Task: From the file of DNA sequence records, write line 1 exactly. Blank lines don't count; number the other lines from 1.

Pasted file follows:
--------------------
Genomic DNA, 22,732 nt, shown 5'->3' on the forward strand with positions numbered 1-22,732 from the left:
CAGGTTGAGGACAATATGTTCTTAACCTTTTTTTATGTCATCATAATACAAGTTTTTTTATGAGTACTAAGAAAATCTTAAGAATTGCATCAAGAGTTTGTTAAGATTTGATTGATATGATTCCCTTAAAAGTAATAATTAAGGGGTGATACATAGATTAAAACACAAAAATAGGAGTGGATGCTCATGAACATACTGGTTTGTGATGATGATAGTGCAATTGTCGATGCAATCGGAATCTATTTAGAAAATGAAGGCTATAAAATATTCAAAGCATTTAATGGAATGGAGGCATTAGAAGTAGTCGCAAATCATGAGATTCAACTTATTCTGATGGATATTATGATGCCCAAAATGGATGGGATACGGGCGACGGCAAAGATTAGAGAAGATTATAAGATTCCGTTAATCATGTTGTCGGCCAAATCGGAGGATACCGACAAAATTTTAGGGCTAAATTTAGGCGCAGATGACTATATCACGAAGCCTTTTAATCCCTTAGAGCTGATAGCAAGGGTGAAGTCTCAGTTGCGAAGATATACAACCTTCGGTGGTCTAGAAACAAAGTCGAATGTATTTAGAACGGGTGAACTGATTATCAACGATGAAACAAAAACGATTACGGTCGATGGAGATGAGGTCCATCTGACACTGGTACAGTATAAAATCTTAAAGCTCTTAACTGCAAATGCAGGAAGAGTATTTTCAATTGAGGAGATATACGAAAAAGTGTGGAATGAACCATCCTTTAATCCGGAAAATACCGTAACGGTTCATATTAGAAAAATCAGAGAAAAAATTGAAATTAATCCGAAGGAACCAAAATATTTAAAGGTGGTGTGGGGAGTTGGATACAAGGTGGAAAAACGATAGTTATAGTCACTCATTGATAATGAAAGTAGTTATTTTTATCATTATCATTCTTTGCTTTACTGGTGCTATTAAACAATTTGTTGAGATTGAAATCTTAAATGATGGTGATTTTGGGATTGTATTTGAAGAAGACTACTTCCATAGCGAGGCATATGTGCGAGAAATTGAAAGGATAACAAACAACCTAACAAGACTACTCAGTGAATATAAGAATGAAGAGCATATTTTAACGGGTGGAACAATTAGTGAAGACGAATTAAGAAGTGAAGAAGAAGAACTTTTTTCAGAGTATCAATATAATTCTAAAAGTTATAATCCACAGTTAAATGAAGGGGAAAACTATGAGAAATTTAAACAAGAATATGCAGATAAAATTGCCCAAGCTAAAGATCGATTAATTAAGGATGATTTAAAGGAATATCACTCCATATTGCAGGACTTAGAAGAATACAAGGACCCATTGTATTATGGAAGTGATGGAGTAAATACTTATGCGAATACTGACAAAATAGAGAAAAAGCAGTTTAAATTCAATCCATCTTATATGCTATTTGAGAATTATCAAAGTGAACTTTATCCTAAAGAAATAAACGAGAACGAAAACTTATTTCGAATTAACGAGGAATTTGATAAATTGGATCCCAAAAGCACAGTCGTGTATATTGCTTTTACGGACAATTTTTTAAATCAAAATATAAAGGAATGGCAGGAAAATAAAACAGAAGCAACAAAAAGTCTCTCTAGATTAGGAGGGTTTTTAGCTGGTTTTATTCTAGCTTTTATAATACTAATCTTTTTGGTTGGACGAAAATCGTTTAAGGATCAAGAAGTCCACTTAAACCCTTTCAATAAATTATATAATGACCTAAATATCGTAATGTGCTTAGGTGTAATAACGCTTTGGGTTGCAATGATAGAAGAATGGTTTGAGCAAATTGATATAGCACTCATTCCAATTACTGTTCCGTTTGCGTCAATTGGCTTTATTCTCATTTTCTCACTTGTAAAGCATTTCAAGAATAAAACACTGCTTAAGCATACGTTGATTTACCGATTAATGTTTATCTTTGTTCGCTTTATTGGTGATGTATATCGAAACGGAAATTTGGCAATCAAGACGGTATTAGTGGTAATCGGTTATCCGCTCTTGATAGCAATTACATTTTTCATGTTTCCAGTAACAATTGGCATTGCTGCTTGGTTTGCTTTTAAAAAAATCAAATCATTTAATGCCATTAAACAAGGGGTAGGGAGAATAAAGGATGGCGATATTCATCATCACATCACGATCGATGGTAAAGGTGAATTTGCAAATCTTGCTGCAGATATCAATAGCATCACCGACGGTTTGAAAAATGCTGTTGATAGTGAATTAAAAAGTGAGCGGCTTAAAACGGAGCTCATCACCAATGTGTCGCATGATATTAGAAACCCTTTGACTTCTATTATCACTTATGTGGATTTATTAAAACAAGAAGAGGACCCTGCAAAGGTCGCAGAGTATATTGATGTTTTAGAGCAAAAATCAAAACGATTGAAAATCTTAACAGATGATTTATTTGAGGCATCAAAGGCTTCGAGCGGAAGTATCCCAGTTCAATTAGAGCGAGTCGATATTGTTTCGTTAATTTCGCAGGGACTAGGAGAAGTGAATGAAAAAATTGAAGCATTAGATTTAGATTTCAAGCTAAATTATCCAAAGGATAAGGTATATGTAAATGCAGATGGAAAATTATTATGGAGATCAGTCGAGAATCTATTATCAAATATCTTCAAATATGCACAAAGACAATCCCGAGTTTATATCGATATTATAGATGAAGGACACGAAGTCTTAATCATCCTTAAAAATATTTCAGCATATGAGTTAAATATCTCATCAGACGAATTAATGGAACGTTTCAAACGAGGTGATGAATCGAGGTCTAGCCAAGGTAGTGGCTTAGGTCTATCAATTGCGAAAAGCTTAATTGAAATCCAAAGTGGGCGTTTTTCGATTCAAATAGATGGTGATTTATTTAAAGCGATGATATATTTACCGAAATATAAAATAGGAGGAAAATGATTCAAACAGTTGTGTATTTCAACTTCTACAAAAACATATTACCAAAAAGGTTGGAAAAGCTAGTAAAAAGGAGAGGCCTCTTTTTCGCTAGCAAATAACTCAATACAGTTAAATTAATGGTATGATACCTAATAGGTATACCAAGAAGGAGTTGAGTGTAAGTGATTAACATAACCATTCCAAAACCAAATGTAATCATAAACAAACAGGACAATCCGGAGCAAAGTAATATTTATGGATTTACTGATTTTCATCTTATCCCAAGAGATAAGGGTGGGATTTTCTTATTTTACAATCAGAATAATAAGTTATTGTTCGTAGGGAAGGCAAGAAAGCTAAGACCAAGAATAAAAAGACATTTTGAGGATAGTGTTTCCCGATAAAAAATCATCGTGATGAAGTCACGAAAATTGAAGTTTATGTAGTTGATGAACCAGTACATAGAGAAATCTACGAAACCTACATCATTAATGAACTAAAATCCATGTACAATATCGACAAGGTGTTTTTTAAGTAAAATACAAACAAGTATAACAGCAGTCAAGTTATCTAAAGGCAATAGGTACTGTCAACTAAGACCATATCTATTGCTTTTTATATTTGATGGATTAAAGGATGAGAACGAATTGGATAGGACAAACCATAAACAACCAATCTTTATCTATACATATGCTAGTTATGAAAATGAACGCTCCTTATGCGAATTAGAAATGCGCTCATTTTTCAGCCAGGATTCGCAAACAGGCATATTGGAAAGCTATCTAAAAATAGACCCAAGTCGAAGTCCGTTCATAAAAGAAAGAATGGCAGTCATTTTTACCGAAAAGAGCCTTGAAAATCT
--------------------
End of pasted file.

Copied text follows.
Genomic DNA, 22,732 nt, shown 5'->3' on the forward strand with positions numbered 1-22,732 from the left: